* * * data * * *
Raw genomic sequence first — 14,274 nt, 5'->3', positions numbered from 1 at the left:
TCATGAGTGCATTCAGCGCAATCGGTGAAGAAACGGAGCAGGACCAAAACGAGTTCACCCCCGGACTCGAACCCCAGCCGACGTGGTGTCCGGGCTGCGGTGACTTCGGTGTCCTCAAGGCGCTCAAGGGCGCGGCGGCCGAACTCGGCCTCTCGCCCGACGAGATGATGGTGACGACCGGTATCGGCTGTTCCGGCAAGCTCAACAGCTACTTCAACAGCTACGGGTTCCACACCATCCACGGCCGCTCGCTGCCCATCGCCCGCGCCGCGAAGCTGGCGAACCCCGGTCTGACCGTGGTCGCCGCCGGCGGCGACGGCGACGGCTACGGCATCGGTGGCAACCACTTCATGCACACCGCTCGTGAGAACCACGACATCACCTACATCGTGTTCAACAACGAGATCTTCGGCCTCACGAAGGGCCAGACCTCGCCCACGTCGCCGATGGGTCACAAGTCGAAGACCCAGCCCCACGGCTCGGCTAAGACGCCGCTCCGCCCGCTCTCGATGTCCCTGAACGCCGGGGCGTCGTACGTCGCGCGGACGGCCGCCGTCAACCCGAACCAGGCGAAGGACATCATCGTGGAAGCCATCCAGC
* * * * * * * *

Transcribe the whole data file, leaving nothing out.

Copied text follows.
Raw genomic sequence first — 14,274 nt, 5'->3', positions numbered from 1 at the left:
TCATGAGTGCATTCAGCGCAATCGGTGAAGAAACGGAGCAGGACCAAAACGAGTTCACCCCCGGACTCGAACCCCAGCCGACGTGGTGTCCGGGCTGCGGTGACTTCGGTGTCCTCAAGGCGCTCAAGGGCGCGGCGGCCGAACTCGGCCTCTCGCCCGACGAGATGATGGTGACGACCGGTATCGGCTGTTCCGGCAAGCTCAACAGCTACTTCAACAGCTACGGGTTCCACACCATCCACGGCCGCTCGCTGCCCATCGCCCGCGCCGCGAAGCTGGCGAACCCCGGTCTGACCGTGGTCGCCGCCGGCGGCGACGGCGACGGCTACGGCATCGGTGGCAACCACTTCATGCACACCGCTCGTGAGAACCACGACATCACCTACATCGTGTTCAACAACGAGATCTTCGGCCTCACGAAGGGCCAGACCTCGCCCACGTCGCCGATGGGTCACAAGTCGAAGACCCAGCCCCACGGCTCGGCTAAGACGCCGCTCCGCCCGCTCTCGATGTCCCTGAACGCCGGGGCGTCGTACGTCGCGCGGACGGCCGCCGTCAACCCGAACCAGGCGAAGGACATCATCGTGGAAGCCATCCAGC